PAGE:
Built to Suit the Retail Real Estate Industry You are signed in as  guest  
Sign in now  
Home News Archive Editorial Features Retail Real Estate Marketplace Contact Us Subscription Info
The Law    

The Law Print Page

Lawsuit a Trivial Pursuit
by Ron Davis

“Trivial” and “speculative” are terms a judge applied to the negligence charges of a woman who was injured while leaving a New York shopping center.

The injury occurred as the woman apparently either misjudged or did not see a slope of a sidewalk just outside a tenant store. That area of sidewalk contained a yellow-painted asphalt ramp that allowed customers to drive to the curb to more easily load merchandise into their vehicles. As she crossed the sidewalk to get to her car, she stepped on the ramp, lost her balance, and fell.

She later explained that at the time, her attention was focused on watching for cars in the roadway. She added that when stepping on the ramp, she discovered that “there was no sidewalk there.” And in her resulting lawsuit, she claimed that the slope of the sidewalk was a dangerous or defective condition.

At trial, an engineer testifying on her behalf pointed out that New York state law requires a sidewalk slope to be no more .09 degrees. Measurements showed that the slope may have exceeded that standard. But the engineer did not indicate whether that law was in effect when the shopping center was constructed or renovated.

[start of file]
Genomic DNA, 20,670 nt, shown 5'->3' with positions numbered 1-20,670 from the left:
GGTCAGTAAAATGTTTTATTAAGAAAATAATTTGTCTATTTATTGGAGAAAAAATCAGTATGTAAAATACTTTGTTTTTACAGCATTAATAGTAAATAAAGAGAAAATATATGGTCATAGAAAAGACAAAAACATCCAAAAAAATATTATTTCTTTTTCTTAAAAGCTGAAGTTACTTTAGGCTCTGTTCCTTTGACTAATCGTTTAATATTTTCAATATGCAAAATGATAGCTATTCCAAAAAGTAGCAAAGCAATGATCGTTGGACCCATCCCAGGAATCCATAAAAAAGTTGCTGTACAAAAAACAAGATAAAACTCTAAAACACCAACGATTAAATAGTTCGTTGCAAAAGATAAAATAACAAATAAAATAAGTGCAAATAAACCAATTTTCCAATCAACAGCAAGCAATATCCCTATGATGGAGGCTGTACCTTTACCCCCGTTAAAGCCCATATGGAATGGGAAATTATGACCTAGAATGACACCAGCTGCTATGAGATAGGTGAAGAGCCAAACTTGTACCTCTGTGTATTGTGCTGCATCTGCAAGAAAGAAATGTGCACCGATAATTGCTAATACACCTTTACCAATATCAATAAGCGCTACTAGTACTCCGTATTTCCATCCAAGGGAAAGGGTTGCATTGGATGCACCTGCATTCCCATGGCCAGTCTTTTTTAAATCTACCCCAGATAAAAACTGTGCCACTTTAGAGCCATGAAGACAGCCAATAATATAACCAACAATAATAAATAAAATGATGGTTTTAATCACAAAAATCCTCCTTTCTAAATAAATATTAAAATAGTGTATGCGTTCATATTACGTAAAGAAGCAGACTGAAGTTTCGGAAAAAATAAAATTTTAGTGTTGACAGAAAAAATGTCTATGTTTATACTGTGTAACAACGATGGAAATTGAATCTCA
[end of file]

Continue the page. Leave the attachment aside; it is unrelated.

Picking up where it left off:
On that basis, a New York state court ruled in favor of the shopping center’s owners, pointing out that even if a deviation in such a slope was a defect, “a property owner may not be held liable in damages for trivial defects on a walkway, not constituting a trap or nuisance, as a consequence of which a pedestrian might merely stumble…or trip.”

The injured woman appealed.

A New York state appellate court agreed with the lower court, explaining, “A [sidewalk slope] deviation of .09 degrees is too trivial to be subject to legal action, especially in light of the fact that the accident took place in full daylight, in an area with which the injured woman admitted she was familiar, and which was painted yellow in order to attract a prudent observer’s attention. Moreover, even if the height differential…between the curb and the bottom of the ramp exceeded applicable standards, there is no evidence as to exactly where along the border between the sidewalk and the ramp the injured woman fell. Accordingly, a finding that this disparity caused her accident would be purely speculative.” (Ryan v. KRT Property Holdings, LLC, 2007 WL 3407178 [N.Y.A.D. 2 Dept.])

Decision: December 2007
Published: January 2008



Privacy Policy | Terms & Conditions | Contact | About Us